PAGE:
1861 Ten Inch "Columbiad" Coast Defense Gun

© Photographed June 12, 2015
 Mauston, Jueanu County, Wisconsin
43.796426,-90.075723

1861 Ten Inch "Columbiad"
Coast Defense Gun
Served on the Steam
Frigat e"Hartford" from
1861 - 1865

The gun is located on the grounds of the Juneau County Courthouse on northbound Oak Street, between La Crosse Street (to the south) and West State Street / Wisconsin Highway 16 (to the north), Mauston, Wisconsin 53948.

Civil War Artillery: Combiads
A Columbiad was a heavy iron artillery piece which could fire shot and shell at a high angle of elevation using a heavy powder charge. Columbiads were usually classified as seacoast defense weapons and were mounted in fortifications along the rivers and other waterways.

The original Columbiad, a 50-pounder, was invented in 1811 by Col. George Bomford and it was used in the War of 1812. Shortly afterwards it was considered obsolete and retired.

The weapon was produced again in 1844 in 8- and 10-inch models. In 1858, a version was produced which eliminated the chamber in the breech, which strengthened the gun. In 1861, Lt. Thomas J. Rodman, of the U.S. Ordnance Department, contracted with the Fort Pitt Foundry in Pittsburgh, Pennsylvania, to produce Columbiads using a special casting method he had developed in 1844. His process, which caused less stress on the gun during casting thereby preventing cracks from forming, was a success and the Columbiad became widely known as a Rodman gun.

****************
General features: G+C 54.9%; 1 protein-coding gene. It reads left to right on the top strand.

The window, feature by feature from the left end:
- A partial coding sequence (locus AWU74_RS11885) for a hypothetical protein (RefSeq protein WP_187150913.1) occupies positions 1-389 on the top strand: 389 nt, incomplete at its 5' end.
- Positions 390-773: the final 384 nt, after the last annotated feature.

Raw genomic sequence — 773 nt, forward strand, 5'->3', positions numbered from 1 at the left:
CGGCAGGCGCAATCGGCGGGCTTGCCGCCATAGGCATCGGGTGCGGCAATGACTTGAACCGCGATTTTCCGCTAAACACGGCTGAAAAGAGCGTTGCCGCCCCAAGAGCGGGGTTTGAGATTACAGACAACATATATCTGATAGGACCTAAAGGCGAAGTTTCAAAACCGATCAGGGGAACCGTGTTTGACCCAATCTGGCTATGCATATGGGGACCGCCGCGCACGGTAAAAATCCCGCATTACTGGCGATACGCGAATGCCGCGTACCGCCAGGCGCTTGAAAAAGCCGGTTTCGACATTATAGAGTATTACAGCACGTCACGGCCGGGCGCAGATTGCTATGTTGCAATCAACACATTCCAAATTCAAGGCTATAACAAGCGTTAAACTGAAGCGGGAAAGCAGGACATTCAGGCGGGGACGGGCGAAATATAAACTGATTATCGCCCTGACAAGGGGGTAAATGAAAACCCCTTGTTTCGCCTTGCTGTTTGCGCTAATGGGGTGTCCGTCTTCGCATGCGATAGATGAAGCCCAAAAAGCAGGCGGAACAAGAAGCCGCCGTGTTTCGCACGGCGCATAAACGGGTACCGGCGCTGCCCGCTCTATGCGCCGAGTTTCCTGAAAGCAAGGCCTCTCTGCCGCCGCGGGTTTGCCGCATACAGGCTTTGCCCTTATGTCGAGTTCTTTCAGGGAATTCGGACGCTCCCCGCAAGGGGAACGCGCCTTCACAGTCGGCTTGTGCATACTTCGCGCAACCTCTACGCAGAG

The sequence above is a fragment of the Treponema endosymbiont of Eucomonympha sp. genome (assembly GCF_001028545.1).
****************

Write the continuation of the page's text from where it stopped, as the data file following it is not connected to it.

Columbiads were produced in 8-, 10-, 12-, 13-, 15-, and 20-inch models and were primarily smoothbore even though a few rifled models were turned out. The Confederates continued to produce their Columbiads by the old method and experimented with banding and rifling the weapon. Under this method, a Confederate Columbiad was capable of firing a 225-pound shot a distance of 1,800 yards.

Compared to guns, howitzers, and mortars, the Columbiads saw very little action. By the end of the Civil War these heavy weapons were obsolete, replaced by more effective weapons which had been developed during the war.
© Melton & Pawl's Guide To Civil War Artillery Projectiles
By Melton, Jack W., Jr., and Pawl, Lawrence E. 
ISBN # 0-9635861-1-4
The foregoing text used with permission.
Civil War Artillery Projectiles




The gun is located on the west side of the Juneau County Courthouse
in Mauston, Wisconsin.

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